We’re done War and Peace! We finished ages ago, actually — two whole months. It took me about that long to get over my disappointment with the ending. It wasn’t where all the characters ended up; my reading group predicted everyone’s final couplings and fates very accurately (almost like we are a bunch of narrative-obsessed editors…). I will be mad forever that Dolokhov didn’t get a proper ending, but the rest made sense. The main book ends with the hope that Pierre and Natasha will become engaged. The moment is bright, shining, like the comet that appears in the sky when Pierre first realizes his love. Then, there’s a 100-page epilogue where we skip forward in time, right into the mundanity of married life. Even that is all good, or at least not unexpected: husbands and wives misunderstanding each other, children waiting to grow up, disagreements, cozy family life.
But we move from that final scene of domestic life right into a long-winded rant about the nature of history and great men. Oh, Tolstoy. He can’t let anything be subtext. He has to show us through the characters and then restate it again in repetitive paragraphs like he’s winding down a history paper. I imagine it was daunting to figure out how to end this beast of a novel. But that was certainly a choice.
I’ve been thinking about endings ever since. Can War and Peace actually end? I don’t mean that in an I’m-so-clever-war-is-the-human-condition kind of way. I mean that maybe the kind of project that Tolstoy was attempting, an accounting of how we create and interpret history, can’t end. He didn’t intend to write about the Napoleonic Wars at first. He wanted to chronicle life in Russia after the Crimean War, but to do that, he felt that he had to go back to the 1820s and the Decembrist revolt to fully understand his character. And when he got there, he went back again to 1805 and Napoleon — a turning point in Russian history that he felt had shaped the characters he had in mind. The same way the novel seemed to him to keep beginning further and further back in the past — with ancestors and scandals all needing to be excavated and explained for context — I feel this book could go on forever.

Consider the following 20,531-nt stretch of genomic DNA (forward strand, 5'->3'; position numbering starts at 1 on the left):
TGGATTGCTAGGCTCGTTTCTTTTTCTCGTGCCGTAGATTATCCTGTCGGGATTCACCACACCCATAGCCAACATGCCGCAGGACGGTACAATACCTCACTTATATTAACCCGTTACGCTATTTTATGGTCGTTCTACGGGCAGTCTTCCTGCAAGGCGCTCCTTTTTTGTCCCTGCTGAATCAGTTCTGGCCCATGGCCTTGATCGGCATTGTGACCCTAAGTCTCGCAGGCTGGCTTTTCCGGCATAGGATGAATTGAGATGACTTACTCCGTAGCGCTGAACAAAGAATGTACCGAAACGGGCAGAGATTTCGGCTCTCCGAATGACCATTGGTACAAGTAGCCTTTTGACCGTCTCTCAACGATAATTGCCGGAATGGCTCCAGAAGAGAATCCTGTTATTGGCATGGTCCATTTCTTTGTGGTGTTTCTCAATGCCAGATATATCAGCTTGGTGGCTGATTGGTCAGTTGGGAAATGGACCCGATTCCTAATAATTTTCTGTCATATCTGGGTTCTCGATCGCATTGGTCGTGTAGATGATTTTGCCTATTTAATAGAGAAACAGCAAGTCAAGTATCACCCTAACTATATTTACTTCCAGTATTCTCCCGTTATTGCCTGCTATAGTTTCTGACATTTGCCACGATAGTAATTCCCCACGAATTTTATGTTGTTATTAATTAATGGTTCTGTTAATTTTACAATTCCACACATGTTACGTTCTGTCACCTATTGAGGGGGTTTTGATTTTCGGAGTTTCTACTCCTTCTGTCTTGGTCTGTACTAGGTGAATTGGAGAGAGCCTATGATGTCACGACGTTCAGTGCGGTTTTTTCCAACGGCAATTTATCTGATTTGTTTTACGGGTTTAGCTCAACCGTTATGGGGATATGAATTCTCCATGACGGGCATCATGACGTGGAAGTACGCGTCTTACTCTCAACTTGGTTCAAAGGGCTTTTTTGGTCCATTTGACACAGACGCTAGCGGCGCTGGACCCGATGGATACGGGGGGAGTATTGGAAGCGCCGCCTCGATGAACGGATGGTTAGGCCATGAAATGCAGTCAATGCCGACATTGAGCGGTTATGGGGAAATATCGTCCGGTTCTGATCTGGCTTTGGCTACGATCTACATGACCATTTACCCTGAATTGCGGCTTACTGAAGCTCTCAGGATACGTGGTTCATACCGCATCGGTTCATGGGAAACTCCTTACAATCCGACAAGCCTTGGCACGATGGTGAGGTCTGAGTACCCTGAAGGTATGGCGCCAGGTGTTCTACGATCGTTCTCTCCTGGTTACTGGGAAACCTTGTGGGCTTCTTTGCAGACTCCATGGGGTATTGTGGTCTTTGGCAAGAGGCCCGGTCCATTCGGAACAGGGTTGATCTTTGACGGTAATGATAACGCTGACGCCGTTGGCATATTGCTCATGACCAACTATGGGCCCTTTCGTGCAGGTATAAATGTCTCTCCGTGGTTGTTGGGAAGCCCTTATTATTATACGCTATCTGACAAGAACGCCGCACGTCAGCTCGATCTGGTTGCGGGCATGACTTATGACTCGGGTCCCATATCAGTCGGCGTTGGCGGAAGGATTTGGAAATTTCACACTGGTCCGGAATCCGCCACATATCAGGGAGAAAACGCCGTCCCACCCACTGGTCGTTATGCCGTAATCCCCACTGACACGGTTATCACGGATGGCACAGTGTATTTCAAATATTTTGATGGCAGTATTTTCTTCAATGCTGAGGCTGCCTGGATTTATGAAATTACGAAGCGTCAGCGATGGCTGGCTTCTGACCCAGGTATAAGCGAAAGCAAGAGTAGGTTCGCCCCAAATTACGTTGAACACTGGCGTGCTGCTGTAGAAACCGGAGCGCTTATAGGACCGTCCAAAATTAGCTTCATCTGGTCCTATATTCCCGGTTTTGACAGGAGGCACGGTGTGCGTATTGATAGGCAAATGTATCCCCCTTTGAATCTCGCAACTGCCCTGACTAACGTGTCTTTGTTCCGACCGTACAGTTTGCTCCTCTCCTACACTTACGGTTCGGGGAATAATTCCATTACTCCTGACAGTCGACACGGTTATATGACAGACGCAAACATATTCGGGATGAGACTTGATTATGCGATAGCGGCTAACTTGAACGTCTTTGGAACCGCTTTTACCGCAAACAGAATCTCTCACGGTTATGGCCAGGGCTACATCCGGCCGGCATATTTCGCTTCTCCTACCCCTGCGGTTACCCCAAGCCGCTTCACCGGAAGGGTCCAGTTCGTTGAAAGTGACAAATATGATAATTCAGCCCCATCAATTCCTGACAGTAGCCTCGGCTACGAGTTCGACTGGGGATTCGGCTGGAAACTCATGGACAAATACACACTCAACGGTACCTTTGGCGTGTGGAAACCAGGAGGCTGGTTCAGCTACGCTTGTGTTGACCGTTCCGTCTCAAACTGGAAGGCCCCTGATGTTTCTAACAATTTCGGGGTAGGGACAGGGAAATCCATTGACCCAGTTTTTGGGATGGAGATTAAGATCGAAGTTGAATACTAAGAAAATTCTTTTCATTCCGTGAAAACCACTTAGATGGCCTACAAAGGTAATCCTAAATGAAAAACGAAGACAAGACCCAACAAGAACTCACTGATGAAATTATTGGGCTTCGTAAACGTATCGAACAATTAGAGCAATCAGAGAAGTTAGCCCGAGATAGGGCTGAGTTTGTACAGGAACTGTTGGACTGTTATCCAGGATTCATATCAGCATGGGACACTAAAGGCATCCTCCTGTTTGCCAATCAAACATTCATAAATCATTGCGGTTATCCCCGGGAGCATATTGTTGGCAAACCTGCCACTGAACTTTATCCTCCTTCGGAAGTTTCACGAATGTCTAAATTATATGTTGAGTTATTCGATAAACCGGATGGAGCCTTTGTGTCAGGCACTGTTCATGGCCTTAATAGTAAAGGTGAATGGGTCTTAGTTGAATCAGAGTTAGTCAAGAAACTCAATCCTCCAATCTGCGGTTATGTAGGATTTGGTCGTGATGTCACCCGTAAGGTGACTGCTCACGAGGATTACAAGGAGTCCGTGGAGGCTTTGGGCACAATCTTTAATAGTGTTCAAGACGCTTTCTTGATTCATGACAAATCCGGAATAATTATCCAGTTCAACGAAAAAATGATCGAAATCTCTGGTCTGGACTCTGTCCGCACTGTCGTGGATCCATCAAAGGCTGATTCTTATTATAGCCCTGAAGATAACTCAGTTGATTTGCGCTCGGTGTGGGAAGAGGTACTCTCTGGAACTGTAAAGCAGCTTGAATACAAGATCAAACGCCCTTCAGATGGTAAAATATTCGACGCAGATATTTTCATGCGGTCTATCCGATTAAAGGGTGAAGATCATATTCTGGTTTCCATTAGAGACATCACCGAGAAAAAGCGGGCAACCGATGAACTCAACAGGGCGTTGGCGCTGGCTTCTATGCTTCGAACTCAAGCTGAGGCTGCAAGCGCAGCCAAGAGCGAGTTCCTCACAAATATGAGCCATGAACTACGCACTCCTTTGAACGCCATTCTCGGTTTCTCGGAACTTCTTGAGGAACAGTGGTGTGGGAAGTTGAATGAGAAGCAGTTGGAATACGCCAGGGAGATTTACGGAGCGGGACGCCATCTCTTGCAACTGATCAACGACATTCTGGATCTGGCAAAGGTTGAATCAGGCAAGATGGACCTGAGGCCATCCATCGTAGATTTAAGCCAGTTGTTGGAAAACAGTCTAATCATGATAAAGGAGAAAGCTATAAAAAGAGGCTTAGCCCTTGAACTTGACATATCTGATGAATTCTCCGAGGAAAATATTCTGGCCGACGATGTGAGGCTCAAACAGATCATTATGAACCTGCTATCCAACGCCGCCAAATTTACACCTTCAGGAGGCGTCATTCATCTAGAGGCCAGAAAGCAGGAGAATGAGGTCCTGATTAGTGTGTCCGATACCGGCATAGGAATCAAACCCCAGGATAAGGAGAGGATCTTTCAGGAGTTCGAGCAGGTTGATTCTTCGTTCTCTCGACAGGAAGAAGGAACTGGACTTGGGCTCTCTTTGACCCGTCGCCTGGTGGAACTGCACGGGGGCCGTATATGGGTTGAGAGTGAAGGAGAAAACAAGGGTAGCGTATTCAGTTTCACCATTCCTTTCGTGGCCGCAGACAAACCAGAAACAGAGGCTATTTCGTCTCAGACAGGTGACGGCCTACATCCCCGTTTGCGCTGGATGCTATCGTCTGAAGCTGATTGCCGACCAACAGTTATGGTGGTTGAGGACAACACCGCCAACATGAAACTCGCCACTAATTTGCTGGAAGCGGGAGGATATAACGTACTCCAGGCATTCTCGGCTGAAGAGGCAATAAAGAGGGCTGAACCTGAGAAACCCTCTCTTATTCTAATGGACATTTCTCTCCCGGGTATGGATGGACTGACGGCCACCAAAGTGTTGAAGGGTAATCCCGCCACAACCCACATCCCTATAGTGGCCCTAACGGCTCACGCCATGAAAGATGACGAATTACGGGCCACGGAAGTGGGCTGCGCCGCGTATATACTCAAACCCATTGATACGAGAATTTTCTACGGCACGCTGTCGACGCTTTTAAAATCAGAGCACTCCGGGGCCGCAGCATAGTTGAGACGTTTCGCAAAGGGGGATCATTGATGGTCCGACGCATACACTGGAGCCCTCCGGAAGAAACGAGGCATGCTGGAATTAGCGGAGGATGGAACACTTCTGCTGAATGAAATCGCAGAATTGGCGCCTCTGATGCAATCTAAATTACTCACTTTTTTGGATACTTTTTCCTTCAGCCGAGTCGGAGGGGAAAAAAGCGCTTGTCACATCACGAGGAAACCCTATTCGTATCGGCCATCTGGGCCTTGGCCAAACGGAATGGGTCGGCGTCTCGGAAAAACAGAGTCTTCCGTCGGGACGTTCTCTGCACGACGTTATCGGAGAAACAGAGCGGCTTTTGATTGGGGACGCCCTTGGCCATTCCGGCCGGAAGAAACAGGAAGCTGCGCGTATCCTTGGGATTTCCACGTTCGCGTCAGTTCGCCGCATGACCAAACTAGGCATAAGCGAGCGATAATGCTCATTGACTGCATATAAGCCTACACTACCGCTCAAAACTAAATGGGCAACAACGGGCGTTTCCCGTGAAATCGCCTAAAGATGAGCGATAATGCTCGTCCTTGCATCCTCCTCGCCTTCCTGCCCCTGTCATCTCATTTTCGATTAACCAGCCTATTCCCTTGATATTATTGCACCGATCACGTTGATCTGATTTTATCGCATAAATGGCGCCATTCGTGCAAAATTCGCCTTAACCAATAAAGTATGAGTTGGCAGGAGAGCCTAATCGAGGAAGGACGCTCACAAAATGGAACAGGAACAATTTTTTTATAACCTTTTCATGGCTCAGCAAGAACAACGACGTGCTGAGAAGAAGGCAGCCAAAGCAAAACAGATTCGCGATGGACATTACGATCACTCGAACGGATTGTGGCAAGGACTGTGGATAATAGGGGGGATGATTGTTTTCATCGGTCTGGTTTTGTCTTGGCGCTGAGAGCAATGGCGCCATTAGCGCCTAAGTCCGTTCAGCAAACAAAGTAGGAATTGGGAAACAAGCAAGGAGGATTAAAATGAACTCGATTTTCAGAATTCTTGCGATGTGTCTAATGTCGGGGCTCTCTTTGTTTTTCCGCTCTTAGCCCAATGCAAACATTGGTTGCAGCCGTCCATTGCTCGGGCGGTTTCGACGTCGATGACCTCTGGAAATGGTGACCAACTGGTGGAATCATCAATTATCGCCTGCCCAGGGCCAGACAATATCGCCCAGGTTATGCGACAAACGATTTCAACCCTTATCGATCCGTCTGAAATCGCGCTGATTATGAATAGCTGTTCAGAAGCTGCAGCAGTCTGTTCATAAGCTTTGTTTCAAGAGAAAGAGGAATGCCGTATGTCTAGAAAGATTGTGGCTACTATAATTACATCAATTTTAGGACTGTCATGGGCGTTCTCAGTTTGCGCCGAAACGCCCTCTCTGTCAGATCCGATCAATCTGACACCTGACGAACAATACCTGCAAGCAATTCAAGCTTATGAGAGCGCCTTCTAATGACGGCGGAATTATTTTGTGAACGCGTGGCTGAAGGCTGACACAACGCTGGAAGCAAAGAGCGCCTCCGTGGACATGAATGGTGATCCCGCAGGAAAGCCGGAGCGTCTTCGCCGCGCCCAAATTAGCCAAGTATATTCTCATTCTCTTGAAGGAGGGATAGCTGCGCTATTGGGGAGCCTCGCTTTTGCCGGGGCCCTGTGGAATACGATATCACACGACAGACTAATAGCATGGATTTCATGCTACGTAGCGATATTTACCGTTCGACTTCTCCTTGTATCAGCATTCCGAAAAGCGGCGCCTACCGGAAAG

And I’d keep reading it. I loved the process of reading little bits every day, fully settling into the world, even on the days that were all history and no narrative. It reminds me of Jane Smiley’s The Greenlanders, one of my favourite novels, which was written in the tradition of a Norse saga. The Greenlanders has a wider scope than War and Peace as it meanders from generation to generation in the same frustrating and sometimes unsettling way that real life does, but it is also saying something about form. Rather, it’s using form to reveal something about a moment in time that we think is gone.
In The Greenlanders, it’s the rhythms of saga storytelling, not history. But still there’s something soothing about the rhythms of both: a little bit here and there, with characters dropping off or coming back, backstories not explained. You get to know neighbours the way you might if you met them at a party: shallowly, trying to think of bon mots. You know the facts of their existence (family, social position, ambitions) but not, perhaps, how they feel about any of it. Later you might wave to them across a field. Some characters leave the story abruptly the way, in real life, they might die or move away or just slip out of your life. Other characters have histories that you never learn. These are the rhythms of real life, too, and so eventually it feels like the moment in time we thought was lost, that we’re reading about in the past tense, is happening here and now. The stories we choose to tell about the past, and the ways we tell them, reveal much more than the actual events under discussion.